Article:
I don’t know what it is.  I’ve been complaining for a while now about being busy and I just can’t seem to shake it.  In fact it only seems to get worse every week.  I’m on my second straight week in Redmond this week – family’s not happy about that :)  I’ve been trying to figure out what is taking so much of my time.  I think it’s many things.  In the last 2 months I’ve spent an inordinate amount of time reviewing progress across all of VS/VSTS2010/.NET4.0 trying to understand the project state and help determine the Beta 1 release schedule and estimate the Beta 2 and RTM schedule.  The other “new” thing that’s been taking up time is work beginning to plan our next release (no code name – we’ll probably call it something boring like VS11 :)).  We had our first leadership offsite on the topic last month and spent 2.5 days with our MVPs talking about it this week.  Other than that it’s same-old same-old: Talk with customers, manage development, play with the product, work with partners, …

So, this is the first post in quite a while.  I’m committed to getting back into my cadence of 10-15 a month but I’m not sure exactly when that will be.  At least I’m mostly keeping up with blog comments and answering people’s questions :)  This is going to be a recap of a bunch of miscellaneous news (some of it kind of old – sorry about that).

  1. Martin Danner has published a new CodePlex project called Team Foundation Adapters.  It is a set of mock objects to help with unit testing TFS extensions.
  2. CHOULANT Noham has published an update to his Codeplex project of TFS PowerShell extensions.  We are talking with him about how it might be possible to take his work as contributions and combine it with the TFS Power Tools PowerShell commandlets.  Obviously there are lots of challenges there but if we could do that it would be a first for us and very unusual for Microsoft.  We’ll see where it leads us.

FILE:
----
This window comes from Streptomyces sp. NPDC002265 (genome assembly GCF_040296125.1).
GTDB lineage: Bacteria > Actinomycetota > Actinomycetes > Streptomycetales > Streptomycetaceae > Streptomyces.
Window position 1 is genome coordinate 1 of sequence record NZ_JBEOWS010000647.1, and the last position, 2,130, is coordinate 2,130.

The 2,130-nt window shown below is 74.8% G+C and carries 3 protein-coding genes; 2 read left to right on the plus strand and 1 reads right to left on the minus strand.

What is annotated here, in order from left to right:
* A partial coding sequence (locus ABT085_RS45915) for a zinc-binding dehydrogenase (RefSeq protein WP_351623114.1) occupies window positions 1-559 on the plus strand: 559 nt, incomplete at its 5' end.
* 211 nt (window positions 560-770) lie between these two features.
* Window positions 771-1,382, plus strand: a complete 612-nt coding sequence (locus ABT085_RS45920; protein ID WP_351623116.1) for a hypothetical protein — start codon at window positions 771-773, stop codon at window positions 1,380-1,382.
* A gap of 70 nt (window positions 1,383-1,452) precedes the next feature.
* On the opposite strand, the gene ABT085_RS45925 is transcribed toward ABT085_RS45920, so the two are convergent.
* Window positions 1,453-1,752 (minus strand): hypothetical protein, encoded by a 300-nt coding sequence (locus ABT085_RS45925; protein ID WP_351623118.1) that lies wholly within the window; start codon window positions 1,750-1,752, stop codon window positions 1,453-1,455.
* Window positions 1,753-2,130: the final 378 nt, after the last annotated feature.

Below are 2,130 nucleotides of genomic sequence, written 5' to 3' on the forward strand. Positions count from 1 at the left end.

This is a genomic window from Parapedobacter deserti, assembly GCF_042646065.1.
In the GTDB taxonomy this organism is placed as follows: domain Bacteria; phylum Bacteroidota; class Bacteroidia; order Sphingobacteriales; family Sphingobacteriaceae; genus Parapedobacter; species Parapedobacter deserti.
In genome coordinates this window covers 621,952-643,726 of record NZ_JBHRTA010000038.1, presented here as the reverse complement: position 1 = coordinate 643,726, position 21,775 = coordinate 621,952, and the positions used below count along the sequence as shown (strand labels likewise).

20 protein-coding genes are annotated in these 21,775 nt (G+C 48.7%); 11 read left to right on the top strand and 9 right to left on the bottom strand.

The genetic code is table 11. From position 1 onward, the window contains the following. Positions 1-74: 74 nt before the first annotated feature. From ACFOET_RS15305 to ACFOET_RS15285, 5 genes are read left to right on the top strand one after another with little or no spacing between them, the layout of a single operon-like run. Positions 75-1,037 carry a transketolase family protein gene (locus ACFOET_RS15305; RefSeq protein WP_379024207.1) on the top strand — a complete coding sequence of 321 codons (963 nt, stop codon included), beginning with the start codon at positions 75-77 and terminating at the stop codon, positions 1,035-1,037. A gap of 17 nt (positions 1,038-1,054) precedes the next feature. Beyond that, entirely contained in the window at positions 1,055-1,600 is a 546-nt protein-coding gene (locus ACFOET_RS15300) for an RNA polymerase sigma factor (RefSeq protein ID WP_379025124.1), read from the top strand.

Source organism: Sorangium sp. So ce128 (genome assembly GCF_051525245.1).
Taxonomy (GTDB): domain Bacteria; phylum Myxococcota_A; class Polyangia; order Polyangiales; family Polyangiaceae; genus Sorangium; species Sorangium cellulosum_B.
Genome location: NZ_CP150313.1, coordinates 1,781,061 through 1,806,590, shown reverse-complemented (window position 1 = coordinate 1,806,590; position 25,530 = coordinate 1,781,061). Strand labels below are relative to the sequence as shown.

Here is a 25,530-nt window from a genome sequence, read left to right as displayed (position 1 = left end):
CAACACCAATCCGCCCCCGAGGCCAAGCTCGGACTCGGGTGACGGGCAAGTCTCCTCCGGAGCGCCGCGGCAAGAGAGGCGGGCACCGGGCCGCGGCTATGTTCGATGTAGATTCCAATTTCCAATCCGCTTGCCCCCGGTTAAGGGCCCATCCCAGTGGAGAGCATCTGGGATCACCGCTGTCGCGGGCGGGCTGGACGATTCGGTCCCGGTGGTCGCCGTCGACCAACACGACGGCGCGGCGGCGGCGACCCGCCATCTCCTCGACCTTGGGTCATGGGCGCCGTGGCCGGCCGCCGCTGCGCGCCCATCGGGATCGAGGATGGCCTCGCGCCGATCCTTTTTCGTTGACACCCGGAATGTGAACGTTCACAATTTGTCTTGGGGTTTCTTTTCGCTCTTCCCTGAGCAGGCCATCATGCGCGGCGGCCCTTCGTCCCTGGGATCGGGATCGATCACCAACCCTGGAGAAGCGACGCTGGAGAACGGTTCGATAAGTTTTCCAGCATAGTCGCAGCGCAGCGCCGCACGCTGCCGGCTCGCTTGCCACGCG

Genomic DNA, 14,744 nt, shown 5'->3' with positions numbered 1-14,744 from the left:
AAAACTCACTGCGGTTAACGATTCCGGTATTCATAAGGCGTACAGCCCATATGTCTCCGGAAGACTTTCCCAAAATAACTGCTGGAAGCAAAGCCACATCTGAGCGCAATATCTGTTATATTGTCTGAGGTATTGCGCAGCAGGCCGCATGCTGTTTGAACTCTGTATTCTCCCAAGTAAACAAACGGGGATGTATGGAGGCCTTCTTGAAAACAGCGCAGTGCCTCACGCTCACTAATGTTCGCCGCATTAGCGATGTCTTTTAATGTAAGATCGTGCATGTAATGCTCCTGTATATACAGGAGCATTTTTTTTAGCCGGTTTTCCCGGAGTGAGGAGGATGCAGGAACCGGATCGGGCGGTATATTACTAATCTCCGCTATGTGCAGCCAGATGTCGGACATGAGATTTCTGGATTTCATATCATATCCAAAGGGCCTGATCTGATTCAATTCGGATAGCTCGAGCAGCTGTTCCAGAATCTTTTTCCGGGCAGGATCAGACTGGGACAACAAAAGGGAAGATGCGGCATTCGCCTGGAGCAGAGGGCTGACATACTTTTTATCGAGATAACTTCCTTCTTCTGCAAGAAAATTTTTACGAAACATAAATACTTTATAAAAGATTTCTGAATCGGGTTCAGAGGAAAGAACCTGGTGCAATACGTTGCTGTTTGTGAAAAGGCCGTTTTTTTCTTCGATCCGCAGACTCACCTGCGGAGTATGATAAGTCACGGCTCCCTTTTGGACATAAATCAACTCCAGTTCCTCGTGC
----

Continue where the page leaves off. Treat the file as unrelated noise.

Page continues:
3. Mohammed Alam has published a new tool that enables email notifications when load tests complete.  These notifications include the load test results.
  4. The TFS Admin tool on CodePlex has proved to be a VERY valuable resource for people.  Unfortunately it has been slowly atrophying from lack of attention.  The TFS team has been so busy getting TFS 2010 ready for Beta 1 we just haven’t had time to think about it.  Thankfully, at the MVP summit this week, Michael Ruminer volunteer to drive a community effort to refresh the tool.  The most pressing need is to make it work when TFS is installed on Windows 2008.  However, he’d like to do more.  So, if you have requests, please go to the CodePlex project and register your suggestions.
  5. Over the past year or so, Microsoft has been developing a standard baseline TFS process template for Microsoft product teams to use.  It is designed to capture many of our processes and practices and prevent teams from having to reinvent them.  It is called the Microsoft Process Template (or MPT for short).  With the help of Ed Blankenship (another of our devout MVPs) we have published the template on CodePlex for anyone to see/use.  Now, a word of caution…  This not your standard “Agile” process template.  I actually suspect few people will want to use it directly.  It is very customized to processes we use to ship very large projects with thousands of people.  Many of you will find it too heavy weight.  However, it is, at a minimum, interesting.  And with luck, you may find some stuff in there that will give you some ideas on things you might do with your own processes.  You can read more about it on Ed’s blog here: http://www.edsquared.com/2009/02/27/Microsoft+Process+Template.aspx
  6. The Microsoft TFS support team has created a blog to share information about troubleshooting and fixing issues with TFS.  As they learn things through support interactions with customers they write about it in their blog.  It’s a useful resource for helping you understand TFS better: http://blogs.msdn.com/dstfs/
  7. A couple of weeks ago, we announced a partnership with Quest Software to provide support for Oracle using the Team System Development/Database Edition tools.  You can read more about it here: http://www.microsoft.com/presspass/features/2009/feb09/02-24ZanderQA.mspx or here http://blogs.msdn.com/dseven/archive/2009/02/24/oracle-support-announced-for-visual-studio-team-system-2010-development.aspx
  8. Notion Solutions, one of our best services partners, recently entered the Team System add-on space by releasing “Notion Tools for Team System v1.0”.  The include Notion Timesheet, Notion Work Organizer, Notion Work Planner and Notion Work Item Controls.

That’s all I can find in my inbox from the past few weeks but I’m sure I’ve missed something.  I’ll try not to let so much build up again.

Brian